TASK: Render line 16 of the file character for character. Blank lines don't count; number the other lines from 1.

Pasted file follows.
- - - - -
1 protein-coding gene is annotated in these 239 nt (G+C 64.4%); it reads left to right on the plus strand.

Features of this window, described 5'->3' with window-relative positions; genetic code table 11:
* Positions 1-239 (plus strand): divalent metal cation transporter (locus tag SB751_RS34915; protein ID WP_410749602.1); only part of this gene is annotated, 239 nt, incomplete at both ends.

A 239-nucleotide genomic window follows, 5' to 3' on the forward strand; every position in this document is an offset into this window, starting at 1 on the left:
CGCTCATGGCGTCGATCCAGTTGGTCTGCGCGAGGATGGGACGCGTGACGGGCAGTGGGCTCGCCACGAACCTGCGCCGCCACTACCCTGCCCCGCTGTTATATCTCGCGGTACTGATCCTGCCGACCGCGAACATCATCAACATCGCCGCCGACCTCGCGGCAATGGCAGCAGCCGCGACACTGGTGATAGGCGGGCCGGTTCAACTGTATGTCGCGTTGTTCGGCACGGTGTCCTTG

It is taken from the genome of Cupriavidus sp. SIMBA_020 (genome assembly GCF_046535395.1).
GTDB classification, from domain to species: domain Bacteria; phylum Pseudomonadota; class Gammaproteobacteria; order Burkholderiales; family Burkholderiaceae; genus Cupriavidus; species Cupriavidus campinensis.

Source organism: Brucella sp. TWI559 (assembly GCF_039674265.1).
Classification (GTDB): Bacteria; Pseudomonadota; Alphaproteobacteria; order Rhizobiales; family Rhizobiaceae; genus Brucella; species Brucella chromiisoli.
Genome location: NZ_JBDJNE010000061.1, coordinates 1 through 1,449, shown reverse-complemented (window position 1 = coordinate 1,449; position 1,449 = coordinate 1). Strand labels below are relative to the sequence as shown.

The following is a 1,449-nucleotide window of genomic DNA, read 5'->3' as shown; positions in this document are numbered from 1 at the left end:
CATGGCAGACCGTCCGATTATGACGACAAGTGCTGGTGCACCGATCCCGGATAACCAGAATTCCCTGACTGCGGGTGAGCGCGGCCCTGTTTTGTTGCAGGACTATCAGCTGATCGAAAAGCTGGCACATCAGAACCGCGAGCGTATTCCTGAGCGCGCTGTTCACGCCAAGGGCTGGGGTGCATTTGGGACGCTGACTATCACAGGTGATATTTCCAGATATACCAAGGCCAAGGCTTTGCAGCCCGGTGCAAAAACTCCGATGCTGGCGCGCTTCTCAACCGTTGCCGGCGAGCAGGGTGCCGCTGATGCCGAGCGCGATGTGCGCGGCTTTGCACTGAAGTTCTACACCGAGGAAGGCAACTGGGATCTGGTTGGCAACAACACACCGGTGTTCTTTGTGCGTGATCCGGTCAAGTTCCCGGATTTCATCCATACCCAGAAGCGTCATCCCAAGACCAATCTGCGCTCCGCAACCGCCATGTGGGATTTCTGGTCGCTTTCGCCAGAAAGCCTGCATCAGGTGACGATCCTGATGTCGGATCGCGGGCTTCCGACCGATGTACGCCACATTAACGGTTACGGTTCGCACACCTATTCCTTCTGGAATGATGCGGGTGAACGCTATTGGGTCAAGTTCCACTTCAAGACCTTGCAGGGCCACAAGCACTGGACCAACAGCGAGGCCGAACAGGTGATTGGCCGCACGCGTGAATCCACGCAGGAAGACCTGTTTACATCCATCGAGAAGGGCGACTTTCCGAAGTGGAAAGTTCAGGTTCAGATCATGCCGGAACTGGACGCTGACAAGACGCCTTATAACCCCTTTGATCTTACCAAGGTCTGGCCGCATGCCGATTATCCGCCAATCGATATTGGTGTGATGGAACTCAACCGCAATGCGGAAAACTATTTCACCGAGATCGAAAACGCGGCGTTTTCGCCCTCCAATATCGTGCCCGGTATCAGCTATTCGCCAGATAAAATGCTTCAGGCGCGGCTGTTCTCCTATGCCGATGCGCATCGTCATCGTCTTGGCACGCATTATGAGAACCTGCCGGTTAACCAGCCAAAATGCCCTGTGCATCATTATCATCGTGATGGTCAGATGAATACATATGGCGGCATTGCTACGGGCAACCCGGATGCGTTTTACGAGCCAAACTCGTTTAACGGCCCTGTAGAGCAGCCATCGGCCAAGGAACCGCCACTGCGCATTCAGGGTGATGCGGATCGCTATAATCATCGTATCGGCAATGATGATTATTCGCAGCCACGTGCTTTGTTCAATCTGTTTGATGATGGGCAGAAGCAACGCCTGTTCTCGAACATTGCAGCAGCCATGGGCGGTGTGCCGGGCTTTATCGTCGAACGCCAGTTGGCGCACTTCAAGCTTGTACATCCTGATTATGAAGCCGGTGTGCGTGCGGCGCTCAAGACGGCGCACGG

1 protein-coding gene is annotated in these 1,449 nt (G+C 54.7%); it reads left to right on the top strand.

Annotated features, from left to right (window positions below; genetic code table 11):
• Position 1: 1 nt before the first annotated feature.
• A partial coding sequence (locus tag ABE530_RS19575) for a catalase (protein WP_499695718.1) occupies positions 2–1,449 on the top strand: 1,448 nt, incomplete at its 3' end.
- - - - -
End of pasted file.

• A partial coding sequence (locus tag ABE530_RS19575) for a catalase (protein WP_499695718.1) occupies positions 2–1,449 on the top strand: 1,448 nt, incomplete at its 3' end.